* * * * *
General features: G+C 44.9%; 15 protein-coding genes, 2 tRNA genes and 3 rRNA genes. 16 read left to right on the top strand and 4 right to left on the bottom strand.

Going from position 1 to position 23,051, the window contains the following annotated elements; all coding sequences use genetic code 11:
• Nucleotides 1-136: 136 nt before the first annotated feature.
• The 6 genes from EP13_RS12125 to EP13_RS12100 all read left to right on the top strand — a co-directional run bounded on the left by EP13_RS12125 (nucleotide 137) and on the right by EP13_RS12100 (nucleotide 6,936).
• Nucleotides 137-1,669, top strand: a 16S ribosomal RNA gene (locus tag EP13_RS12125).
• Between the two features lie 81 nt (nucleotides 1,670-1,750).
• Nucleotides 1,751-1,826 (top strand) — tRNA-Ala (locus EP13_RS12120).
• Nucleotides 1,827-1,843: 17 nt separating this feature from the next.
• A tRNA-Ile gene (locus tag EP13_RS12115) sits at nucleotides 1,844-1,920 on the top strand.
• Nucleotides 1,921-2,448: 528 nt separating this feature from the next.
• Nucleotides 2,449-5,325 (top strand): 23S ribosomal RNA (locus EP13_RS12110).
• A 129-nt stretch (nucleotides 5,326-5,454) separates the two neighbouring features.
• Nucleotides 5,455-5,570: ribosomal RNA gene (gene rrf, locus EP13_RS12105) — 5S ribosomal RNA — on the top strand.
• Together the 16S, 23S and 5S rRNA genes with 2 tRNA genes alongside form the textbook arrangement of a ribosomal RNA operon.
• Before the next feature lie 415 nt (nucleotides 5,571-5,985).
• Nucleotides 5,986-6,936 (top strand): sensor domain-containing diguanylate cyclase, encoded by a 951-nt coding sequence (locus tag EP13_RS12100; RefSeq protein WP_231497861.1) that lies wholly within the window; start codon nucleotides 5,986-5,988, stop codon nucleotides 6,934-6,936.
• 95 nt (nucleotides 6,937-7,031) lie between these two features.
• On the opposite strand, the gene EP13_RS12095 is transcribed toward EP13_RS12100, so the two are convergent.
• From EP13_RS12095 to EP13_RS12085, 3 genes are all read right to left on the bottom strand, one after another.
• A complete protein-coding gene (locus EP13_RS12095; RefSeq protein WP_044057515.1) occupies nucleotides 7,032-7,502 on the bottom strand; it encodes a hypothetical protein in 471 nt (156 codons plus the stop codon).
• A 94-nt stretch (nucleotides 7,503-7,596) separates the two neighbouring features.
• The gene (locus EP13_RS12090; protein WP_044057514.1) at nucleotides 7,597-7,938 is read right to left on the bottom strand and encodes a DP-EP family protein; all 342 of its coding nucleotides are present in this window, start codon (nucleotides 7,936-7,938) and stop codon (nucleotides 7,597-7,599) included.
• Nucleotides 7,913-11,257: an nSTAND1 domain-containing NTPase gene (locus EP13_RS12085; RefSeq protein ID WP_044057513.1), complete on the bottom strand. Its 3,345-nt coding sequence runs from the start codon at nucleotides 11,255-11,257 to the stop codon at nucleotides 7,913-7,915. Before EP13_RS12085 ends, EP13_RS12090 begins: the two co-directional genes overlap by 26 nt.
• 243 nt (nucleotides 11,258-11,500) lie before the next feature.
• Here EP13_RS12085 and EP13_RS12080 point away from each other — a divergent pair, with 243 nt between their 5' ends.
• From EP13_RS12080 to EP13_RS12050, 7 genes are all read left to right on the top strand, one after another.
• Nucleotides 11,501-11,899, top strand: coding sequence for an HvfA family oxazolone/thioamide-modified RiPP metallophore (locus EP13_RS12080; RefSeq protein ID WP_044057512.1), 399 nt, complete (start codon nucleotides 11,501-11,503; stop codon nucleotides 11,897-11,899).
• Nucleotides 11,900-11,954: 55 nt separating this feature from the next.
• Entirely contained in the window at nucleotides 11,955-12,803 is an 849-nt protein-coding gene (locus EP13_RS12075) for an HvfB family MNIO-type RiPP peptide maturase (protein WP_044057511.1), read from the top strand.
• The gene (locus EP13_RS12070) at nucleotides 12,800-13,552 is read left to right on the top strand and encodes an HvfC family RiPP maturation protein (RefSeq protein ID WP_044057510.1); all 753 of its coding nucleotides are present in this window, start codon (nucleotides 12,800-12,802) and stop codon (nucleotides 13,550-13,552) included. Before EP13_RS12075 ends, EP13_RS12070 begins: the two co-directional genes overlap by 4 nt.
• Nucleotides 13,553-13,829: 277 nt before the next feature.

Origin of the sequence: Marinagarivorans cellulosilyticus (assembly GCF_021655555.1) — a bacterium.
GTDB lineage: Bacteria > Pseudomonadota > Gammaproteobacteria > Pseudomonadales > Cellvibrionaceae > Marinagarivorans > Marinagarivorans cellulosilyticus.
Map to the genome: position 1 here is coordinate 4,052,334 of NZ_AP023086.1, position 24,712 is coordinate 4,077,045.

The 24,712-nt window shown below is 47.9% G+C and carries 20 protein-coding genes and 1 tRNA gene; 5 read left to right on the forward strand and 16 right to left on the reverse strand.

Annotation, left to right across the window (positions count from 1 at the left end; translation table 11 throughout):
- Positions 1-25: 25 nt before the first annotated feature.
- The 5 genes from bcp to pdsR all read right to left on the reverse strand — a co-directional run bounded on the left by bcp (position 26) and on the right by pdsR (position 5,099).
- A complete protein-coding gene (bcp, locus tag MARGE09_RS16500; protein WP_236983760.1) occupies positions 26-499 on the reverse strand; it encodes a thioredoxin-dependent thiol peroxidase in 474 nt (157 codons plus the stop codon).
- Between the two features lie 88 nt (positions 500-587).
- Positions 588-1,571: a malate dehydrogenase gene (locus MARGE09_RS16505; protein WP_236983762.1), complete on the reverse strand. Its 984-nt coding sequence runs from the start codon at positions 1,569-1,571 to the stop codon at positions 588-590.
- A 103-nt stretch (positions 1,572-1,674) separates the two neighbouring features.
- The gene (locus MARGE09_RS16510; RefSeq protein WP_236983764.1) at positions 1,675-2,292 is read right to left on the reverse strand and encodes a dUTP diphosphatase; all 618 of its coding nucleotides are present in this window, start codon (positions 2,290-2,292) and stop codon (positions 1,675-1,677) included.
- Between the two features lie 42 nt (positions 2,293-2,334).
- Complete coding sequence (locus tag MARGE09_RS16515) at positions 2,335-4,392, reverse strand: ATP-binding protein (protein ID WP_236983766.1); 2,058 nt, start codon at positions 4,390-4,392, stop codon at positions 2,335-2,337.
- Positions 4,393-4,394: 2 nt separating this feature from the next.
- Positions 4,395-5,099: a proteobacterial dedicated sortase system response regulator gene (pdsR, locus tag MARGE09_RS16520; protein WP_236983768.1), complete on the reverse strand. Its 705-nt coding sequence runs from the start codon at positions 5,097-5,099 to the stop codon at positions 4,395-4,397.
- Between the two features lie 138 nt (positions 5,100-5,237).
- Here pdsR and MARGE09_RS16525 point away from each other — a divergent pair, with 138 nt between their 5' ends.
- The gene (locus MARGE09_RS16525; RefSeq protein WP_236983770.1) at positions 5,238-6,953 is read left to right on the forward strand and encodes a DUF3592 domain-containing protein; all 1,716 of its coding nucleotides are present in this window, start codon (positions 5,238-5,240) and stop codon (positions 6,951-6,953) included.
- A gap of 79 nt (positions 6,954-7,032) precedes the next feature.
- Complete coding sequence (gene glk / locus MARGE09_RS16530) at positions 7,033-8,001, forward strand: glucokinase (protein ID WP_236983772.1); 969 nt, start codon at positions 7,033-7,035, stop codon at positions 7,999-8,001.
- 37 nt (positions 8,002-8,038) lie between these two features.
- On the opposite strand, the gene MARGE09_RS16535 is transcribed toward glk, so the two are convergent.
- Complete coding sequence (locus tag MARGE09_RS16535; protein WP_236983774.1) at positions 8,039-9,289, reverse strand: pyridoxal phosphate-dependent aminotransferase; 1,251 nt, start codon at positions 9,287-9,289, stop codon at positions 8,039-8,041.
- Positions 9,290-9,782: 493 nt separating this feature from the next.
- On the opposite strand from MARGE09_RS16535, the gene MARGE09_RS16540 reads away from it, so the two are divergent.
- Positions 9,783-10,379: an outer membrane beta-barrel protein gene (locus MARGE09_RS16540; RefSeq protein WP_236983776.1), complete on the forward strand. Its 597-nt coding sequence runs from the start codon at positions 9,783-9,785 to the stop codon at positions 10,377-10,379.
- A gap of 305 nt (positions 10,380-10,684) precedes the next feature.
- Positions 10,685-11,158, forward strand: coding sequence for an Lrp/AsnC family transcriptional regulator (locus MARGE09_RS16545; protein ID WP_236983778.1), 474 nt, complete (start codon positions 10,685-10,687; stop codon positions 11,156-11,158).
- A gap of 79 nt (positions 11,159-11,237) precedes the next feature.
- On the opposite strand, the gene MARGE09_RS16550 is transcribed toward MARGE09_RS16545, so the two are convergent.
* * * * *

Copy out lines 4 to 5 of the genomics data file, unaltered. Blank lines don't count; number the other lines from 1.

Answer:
• The 6 genes from EP13_RS12125 to EP13_RS12100 all read left to right on the top strand — a co-directional run bounded on the left by EP13_RS12125 (nucleotide 137) and on the right by EP13_RS12100 (nucleotide 6,936).
• Nucleotides 137-1,669, top strand: a 16S ribosomal RNA gene (locus tag EP13_RS12125).